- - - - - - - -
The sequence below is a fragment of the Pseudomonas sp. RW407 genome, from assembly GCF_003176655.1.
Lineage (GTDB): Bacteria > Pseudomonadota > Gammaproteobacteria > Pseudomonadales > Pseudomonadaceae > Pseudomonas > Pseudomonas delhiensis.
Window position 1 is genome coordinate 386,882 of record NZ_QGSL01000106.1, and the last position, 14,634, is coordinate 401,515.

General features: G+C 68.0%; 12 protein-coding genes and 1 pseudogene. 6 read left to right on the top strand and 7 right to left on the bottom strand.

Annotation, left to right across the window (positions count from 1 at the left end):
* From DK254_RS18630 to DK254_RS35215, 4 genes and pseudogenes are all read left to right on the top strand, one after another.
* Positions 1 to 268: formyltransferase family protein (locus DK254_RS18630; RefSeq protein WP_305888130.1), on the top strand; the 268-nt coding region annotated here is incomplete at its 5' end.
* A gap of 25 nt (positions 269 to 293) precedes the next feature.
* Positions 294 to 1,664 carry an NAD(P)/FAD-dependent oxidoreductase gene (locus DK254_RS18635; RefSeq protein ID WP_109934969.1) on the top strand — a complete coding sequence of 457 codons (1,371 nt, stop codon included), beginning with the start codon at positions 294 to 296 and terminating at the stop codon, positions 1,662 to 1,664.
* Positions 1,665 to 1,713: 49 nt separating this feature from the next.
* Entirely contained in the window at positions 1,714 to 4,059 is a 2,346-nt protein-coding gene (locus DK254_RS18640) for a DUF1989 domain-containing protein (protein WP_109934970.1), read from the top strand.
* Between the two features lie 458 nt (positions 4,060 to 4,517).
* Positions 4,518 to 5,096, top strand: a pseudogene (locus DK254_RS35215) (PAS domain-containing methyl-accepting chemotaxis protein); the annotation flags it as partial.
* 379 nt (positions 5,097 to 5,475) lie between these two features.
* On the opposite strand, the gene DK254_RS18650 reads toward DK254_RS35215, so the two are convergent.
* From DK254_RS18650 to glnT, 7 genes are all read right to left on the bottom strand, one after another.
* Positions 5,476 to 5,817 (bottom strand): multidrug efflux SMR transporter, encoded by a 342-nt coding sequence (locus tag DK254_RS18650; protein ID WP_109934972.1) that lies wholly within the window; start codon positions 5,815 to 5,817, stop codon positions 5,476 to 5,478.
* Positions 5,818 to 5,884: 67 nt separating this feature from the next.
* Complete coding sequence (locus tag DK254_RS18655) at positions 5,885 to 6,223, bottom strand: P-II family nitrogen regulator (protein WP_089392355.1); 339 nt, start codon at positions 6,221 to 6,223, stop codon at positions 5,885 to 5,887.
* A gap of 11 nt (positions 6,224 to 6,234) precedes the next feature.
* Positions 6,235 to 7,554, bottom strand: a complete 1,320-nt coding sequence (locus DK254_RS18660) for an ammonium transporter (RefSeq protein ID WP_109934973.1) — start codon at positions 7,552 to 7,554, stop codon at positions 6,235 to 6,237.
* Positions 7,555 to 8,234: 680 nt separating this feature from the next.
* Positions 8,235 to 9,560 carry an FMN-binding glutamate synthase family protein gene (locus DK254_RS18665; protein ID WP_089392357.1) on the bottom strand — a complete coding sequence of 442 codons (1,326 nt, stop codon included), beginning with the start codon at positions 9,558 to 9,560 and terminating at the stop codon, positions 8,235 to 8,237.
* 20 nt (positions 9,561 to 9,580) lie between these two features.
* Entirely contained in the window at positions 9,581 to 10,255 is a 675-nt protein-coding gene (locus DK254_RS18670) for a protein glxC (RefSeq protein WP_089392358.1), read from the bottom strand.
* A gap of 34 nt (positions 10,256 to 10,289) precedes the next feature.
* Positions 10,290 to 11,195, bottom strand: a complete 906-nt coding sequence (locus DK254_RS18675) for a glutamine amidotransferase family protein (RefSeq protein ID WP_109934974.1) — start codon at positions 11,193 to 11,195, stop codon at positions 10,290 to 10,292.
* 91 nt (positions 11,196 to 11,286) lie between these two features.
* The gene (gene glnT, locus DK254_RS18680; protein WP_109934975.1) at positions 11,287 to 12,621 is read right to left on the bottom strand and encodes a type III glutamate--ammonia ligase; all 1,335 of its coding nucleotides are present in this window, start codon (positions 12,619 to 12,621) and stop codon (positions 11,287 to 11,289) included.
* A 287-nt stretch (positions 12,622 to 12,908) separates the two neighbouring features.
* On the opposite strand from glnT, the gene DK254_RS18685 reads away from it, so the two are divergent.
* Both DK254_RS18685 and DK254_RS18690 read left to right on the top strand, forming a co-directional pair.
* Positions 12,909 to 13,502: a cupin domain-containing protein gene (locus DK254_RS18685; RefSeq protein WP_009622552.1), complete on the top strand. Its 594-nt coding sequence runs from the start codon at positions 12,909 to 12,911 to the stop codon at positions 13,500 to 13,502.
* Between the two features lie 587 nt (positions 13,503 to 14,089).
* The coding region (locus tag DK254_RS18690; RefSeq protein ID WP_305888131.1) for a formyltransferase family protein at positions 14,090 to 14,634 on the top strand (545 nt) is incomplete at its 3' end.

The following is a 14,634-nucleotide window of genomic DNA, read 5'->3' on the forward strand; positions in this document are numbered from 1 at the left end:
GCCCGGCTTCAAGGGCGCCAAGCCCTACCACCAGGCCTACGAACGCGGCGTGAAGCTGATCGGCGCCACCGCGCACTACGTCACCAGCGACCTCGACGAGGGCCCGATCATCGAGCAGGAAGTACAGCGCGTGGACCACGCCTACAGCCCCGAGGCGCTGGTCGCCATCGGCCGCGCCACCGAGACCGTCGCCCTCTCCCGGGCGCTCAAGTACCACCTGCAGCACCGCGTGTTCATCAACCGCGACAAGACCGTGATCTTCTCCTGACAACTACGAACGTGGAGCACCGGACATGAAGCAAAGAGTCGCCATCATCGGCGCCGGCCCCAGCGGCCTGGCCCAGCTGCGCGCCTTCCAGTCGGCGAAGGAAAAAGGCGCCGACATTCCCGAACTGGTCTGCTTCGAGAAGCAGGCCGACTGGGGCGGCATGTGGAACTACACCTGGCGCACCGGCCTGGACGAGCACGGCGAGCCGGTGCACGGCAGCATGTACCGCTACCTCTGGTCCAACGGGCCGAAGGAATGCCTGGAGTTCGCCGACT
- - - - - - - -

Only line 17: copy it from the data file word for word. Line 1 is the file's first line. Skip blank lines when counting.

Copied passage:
* Positions 5,476 to 5,817 (bottom strand): multidrug efflux SMR transporter, encoded by a 342-nt coding sequence (locus tag DK254_RS18650; protein ID WP_109934972.1) that lies wholly within the window; start codon positions 5,815 to 5,817, stop codon positions 5,476 to 5,478.